Thought provoking and clear headed reflections from climate justice defender and author Henia Belalia on the ongoing commercialization and co-opting and the social justice and environmental movements. You can read the full article here.
“The professionalization of change-making has created a non-profit industrial complex (NPIC), one that hinders rather than promotes liberationist movements. At Power Shift 2011, a national climate conference bringing together thousands of youth, there was a literal physical divide between the workshop spaces for the college students (mostly white middle-class) and the front-line communities (low-income, mostly youth of color). Since they were assigned different training tracks and curriculum, one of the only overlaps they had was during keynote speeches. This year, at the same conference, several delegations of marginalized youth (Lakota youth from the Pine Ridge reservation and Dream Defenders from Florida) were promised funds for food and transportation that were either never or only partially delivered. These practices are counter-productive to social change, as they perpetuate the very systemic oppression that we’re fighting.
Meanwhile, NGOs are competing for membership and campaign victories, racing for measurable results that will prove to their funders that they deserve yet more money. In a nine-year period, big greens received over $10 billion in funding, with only 15% of grants (between 2007-2009) allotted to marginalized communities. This discrepancy is appalling, especially given the fact that more money means more institutional costs and infrastructure, which often translates to compromises and watered-down actions. This top-down funding strategy ignores the history of resistance – that large-scale social change stems from the grassroots and a sturdy leadership from the oppressed peoples who have a vested interest in fighting for freedom.
It’s hard to imagine a popular uprising being initiated by those relying on the comforts of paychecks and organizational stability – so those voices shouldn’t dominate the narrative. Often it’s professional activists heard shouting into megaphones, calling for escalation and taking it to the streets. As economies crash, natural disasters multiply, and countries are torn apart by war, that call rings true. But what happens when an organization like MoveOn.org adopts Occupy’s grassroots message for the purpose of publicizing nationwide direct action trainings, but discourage trainers from promoting civil disobedience because of their organizational politics? Or when the Natural Resources Defense Council (NRDC) and World Wildlife Fund (WWF) work with the fossil-fuel industry, the latter quite satisfied to buy them out and define their own opposition in the process? Or when 350.org calls for escalation in the resistance to the Keystone XL pipeline, fundraise from other individuals’ bold actions in one of their email asks, but when those front-line activists face potential felony charges, leave them unsupported due to lack of organizational foresight and adequate infrastructure? These examples show a disconnect and an inability to build genuine relationships with those on the ground.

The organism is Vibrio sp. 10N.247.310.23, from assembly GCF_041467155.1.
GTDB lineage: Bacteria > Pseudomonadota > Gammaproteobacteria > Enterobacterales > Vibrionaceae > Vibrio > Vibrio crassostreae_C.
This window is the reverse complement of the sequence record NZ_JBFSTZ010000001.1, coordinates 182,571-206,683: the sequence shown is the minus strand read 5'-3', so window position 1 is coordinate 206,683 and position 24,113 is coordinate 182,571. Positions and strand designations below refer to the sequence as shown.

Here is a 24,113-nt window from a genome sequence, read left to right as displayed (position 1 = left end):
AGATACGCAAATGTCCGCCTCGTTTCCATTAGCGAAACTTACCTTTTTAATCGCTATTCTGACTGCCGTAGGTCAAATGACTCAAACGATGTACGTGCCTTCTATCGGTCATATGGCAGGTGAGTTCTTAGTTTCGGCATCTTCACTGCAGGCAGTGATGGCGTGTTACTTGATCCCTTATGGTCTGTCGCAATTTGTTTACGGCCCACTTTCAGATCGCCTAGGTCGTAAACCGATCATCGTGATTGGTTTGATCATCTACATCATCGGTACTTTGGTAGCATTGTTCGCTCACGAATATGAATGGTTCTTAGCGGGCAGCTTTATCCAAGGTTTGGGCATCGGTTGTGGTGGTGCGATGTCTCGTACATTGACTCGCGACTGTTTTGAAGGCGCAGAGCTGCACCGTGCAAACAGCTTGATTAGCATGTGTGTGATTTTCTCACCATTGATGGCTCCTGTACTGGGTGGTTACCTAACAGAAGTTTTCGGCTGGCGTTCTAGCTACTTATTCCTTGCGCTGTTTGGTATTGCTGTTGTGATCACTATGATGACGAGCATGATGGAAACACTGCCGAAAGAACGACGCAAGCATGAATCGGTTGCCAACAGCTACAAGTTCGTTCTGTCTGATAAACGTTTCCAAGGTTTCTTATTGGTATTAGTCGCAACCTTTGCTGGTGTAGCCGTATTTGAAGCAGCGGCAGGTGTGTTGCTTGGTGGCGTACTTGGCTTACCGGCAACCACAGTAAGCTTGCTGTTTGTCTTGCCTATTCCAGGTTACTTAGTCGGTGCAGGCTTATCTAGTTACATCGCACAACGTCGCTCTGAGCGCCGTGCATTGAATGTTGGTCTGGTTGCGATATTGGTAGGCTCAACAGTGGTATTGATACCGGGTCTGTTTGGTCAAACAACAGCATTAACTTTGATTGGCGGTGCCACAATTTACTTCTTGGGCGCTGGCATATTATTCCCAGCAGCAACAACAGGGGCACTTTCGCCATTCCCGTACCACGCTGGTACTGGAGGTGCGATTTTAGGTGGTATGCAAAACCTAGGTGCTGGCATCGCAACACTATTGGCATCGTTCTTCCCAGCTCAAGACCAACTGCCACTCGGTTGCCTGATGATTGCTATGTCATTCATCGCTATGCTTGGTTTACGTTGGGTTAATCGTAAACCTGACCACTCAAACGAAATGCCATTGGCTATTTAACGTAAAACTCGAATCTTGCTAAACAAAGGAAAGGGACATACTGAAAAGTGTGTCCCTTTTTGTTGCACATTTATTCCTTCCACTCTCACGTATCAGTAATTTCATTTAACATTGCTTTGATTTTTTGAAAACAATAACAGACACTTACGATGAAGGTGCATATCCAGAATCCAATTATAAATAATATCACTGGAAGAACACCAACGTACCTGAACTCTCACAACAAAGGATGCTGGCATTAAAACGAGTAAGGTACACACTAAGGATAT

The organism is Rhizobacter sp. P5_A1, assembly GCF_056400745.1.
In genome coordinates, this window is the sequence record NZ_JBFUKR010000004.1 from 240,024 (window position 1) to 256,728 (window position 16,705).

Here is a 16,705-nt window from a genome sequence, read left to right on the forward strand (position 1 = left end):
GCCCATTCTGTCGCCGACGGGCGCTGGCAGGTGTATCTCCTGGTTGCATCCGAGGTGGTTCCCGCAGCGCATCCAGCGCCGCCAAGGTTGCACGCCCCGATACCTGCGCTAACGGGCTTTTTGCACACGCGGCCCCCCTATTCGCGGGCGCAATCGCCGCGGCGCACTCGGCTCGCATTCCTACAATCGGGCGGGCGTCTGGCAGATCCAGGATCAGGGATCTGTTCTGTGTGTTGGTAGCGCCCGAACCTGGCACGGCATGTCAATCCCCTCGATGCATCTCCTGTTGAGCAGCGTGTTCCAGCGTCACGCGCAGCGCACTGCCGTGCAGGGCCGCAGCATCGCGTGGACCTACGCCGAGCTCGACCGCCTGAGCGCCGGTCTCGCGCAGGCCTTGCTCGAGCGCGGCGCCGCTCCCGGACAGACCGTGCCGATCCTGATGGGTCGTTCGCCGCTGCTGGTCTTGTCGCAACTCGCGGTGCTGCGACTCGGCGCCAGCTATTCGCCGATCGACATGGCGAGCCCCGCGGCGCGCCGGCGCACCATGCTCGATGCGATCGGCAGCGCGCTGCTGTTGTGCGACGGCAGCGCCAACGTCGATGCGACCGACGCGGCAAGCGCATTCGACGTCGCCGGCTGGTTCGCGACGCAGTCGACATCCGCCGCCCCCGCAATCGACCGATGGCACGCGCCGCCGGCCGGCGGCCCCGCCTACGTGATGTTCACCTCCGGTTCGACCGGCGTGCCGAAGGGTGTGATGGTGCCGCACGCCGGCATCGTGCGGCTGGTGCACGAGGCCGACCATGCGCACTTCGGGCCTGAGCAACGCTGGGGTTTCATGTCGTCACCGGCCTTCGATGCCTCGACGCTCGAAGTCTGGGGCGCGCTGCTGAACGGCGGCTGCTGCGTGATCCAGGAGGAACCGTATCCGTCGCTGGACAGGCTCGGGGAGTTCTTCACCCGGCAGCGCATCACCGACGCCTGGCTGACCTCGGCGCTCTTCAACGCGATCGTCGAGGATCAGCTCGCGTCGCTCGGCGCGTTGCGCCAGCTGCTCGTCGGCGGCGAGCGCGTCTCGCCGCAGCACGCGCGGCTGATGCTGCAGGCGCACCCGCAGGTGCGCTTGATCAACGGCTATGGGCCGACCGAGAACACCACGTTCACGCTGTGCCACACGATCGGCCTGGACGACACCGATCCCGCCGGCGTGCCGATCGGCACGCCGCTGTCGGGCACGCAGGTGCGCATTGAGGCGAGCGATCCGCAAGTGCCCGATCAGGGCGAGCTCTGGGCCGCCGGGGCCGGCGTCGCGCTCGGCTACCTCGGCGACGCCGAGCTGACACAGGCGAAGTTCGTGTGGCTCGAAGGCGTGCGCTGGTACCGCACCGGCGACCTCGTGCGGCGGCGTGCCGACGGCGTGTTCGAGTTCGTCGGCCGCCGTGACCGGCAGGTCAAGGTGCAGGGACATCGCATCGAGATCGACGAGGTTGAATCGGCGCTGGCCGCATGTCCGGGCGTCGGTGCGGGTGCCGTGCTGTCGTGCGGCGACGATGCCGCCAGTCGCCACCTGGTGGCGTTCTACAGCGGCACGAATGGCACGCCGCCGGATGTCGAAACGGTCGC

With budgets and voices so loud, the professionals’ messages overshadow the call for uprisings coming from the trenches. Though those cries may not be heard amplified by megaphones or through the front pages of websites, they can be heard rumbling deeply through the ‘hoods, detention centers, prisons, native reservations, homeless shelters, and broken-down apartment buildings.
So the question is, how will the mainstream respond when front-line communities take to the streets, when communities of color reclaim our power and stand our ground? Will the movement be ready and willing to demonstrate intentional and genuine solidarity?”